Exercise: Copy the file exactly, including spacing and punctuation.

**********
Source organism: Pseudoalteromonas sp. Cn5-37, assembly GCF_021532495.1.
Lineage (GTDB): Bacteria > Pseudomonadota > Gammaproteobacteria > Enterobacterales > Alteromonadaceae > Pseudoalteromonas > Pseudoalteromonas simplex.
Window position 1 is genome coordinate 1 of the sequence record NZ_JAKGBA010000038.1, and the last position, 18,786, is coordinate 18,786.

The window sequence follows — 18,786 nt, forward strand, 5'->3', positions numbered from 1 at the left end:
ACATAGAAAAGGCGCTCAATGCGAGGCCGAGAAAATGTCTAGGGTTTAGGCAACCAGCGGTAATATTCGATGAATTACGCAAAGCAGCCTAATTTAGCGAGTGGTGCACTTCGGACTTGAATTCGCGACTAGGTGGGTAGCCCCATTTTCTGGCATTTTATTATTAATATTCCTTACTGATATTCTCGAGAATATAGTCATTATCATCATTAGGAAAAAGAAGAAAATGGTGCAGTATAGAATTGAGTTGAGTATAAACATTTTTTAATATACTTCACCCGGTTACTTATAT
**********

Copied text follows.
Source organism: Pseudoalteromonas sp. Cn5-37, assembly GCF_021532495.1.
Lineage (GTDB): Bacteria > Pseudomonadota > Gammaproteobacteria > Enterobacterales > Alteromonadaceae > Pseudoalteromonas > Pseudoalteromonas simplex.
Window position 1 is genome coordinate 1 of the sequence record NZ_JAKGBA010000038.1, and the last position, 18,786, is coordinate 18,786.

The window sequence follows — 18,786 nt, forward strand, 5'->3', positions numbered from 1 at the left end:
ACATAGAAAAGGCGCTCAATGCGAGGCCGAGAAAATGTCTAGGGTTTAGGCAACCAGCGGTAATATTCGATGAATTACGCAAAGCAGCCTAATTTAGCGAGTGGTGCACTTCGGACTTGAATTCGCGACTAGGTGGGTAGCCCCATTTTCTGGCATTTTATTATTAATATTCCTTACTGATATTCTCGAGAATATAGTCATTATCATCATTAGGAAAAAGAAGAAAATGGTGCAGTATAGAATTGAGTTGAGTATAAACATTTTTTAATATACTTCACCCGGTTACTTATAT